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can't argue with that.

but isn't all of this essentially making things stronger? i think of "strength" in terms of an improvement.......taking something and making it better than it was.

an example: if i'm singing and i suddenly want to spike the power and note height, i am most likely generating greater air pressure in conjuction with greater vocal fold demands......my adduction and stretching vocal fold muscles and folds themselves need to withstand the increased tension. i train for additional strengh to be able to do this, do i not?

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All: I've heard this 'grow/build your voice' admonition for many, many years. Speaking as a teacher, here is what it means to me:

Learn how to sing louder, well.

To do that, here is what is involved:

1) Release constricting tension

2) Bring breath and laryngeal muscle action into balance

3) Sing resonant vowels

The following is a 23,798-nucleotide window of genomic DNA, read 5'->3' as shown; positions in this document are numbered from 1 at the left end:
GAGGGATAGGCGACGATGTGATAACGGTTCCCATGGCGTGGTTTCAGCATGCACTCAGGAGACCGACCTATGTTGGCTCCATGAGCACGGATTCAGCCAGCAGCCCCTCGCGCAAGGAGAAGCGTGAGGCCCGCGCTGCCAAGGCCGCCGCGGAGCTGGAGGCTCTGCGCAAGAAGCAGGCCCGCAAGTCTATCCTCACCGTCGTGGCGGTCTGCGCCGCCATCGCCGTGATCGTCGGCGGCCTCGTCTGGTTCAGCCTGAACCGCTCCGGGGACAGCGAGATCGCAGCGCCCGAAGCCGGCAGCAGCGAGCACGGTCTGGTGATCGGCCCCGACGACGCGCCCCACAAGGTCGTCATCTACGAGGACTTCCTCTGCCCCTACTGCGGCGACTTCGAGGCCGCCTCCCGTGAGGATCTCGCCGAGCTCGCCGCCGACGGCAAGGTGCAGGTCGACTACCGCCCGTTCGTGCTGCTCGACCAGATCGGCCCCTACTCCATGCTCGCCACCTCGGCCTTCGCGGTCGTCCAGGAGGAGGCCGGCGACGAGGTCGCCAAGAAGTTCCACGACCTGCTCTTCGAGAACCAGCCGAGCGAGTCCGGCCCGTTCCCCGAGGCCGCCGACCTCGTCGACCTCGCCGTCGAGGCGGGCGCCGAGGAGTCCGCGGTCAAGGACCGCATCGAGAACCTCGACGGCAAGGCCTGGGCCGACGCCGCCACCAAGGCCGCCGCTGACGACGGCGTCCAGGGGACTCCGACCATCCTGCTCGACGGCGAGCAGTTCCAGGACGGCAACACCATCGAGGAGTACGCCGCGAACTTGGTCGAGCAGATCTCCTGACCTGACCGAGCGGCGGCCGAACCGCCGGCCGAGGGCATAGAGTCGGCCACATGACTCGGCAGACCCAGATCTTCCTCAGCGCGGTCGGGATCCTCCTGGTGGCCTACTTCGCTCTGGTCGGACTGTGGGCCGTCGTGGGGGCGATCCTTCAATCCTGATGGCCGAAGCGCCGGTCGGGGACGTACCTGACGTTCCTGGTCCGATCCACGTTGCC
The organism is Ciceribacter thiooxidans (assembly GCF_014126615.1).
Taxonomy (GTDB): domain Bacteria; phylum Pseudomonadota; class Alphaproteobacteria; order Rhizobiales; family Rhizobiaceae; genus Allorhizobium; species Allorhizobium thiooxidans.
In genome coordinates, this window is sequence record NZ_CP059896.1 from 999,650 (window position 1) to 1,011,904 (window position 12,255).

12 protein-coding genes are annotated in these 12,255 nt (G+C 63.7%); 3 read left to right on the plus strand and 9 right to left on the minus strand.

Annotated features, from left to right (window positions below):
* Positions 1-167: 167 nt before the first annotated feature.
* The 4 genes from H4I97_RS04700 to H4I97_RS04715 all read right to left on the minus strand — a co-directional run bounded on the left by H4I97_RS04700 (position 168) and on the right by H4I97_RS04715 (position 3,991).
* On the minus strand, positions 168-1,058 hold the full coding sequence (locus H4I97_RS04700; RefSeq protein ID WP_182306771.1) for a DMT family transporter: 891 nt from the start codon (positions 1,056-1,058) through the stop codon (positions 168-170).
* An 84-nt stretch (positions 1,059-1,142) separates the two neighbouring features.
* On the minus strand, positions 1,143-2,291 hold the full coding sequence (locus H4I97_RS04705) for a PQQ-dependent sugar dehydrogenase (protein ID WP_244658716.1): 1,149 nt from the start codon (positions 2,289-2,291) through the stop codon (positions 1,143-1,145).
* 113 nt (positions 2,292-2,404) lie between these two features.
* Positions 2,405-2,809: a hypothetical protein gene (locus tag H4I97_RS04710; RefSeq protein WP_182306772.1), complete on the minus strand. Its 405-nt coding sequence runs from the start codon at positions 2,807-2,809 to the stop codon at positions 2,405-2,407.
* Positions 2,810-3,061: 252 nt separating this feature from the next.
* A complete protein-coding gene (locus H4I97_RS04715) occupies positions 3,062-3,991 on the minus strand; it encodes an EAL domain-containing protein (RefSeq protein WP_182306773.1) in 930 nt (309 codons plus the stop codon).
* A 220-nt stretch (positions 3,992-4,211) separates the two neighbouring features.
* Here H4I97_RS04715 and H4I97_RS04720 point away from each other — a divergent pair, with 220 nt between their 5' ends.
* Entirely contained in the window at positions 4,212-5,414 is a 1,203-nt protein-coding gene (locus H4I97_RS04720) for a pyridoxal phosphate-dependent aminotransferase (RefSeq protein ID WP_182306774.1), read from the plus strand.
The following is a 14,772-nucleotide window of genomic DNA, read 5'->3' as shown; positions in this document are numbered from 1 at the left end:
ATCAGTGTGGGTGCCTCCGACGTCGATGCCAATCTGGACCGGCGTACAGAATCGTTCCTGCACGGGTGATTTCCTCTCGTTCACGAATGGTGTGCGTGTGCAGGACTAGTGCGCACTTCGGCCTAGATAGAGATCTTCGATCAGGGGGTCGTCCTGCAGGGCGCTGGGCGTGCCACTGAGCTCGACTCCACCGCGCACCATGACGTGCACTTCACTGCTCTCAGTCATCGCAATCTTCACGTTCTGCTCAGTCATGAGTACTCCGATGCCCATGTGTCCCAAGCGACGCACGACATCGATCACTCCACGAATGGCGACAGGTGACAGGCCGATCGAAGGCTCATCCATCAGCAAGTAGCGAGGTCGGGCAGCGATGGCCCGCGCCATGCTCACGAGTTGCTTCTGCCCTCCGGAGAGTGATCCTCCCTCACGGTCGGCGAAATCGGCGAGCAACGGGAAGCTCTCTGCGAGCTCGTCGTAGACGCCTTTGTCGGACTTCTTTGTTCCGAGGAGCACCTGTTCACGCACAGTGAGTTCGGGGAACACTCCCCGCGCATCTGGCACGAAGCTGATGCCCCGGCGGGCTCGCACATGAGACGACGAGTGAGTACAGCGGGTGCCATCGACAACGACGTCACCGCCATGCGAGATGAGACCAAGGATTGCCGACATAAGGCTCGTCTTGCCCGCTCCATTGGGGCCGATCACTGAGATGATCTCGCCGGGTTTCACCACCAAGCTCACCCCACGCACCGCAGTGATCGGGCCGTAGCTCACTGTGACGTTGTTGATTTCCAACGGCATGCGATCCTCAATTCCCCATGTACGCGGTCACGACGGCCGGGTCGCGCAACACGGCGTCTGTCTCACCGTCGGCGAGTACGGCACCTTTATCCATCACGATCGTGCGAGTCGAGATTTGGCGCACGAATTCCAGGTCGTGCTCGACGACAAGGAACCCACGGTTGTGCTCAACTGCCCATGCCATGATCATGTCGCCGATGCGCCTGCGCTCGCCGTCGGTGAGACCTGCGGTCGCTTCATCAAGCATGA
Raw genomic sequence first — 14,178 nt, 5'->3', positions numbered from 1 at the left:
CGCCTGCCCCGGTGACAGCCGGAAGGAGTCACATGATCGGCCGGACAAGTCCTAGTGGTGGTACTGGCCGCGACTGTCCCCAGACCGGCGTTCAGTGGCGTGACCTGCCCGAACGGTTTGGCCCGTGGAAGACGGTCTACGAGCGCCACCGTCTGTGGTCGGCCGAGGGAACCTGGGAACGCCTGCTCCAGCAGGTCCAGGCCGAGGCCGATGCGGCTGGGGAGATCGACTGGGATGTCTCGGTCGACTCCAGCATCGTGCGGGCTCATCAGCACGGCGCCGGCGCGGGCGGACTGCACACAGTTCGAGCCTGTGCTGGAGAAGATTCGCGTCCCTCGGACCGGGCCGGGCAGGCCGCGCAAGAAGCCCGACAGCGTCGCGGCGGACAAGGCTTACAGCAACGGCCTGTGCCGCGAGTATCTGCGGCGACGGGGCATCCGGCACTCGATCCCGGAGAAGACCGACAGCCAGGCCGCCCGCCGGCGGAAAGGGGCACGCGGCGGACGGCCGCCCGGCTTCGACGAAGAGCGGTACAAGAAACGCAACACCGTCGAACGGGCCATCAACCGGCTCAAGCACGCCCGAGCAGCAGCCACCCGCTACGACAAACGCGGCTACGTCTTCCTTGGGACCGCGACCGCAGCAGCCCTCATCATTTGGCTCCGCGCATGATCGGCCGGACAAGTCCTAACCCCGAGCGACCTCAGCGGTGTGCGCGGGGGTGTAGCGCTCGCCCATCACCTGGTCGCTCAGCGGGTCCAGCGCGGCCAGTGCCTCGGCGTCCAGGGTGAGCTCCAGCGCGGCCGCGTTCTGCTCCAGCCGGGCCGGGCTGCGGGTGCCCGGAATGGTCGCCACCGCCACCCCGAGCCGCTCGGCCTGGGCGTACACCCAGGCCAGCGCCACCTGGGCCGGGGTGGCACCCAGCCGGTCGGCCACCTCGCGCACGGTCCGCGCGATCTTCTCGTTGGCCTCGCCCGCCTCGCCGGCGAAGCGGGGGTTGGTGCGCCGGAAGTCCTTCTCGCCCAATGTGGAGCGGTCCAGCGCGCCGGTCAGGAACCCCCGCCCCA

4) Add twang

5) bridge well

6) Equalize vowel enunciation throughout the range

7) use proper energy level for consonants

8) Use variations of dynamics within phrases

9) practice technique to the point of habit

Which sounds like, to me, coordination.

As for Mr. Bounce's comment, that describes toning, where the muscle may get more dense with constant use but not overly dense. Muscle tissue rebuilds or repairs denser with one level of repetition.

When a muscle is tasked greater than its capacity, it tears down and rebuilds bigger. That is how bodybuilders do their thing. And, with large muscles in the other areas of the body, this increase in the size of the muscle tissue is desired and there is room for it.

Where is there room in the throat or the larynx itself for muscle to build up? I certainly don't know enough anatomy to answer that, even if there is an answer.

Is strength in the voice definable as an increase in volume and apparent power, which is not actually related to building muscle in the throat, but "building" ability? For we have all done it. Reached a stage where our voice is louder, more "solid" or "stronger" than it sounded before.

And I'm not stating outright that there is no muscle development, I just don't know what it is or to what extent. For example, a tennis player doesn't necessarily develope bigger, more muscle-bound legs. But they do get sinewy, responsive legs to accomplish their tasks. Then, again, those are large muscle groups. Where as the muscles in the throat, especially those governing the actions of the larynx, are not that big to start with and there may not be much physical room for them to "grow."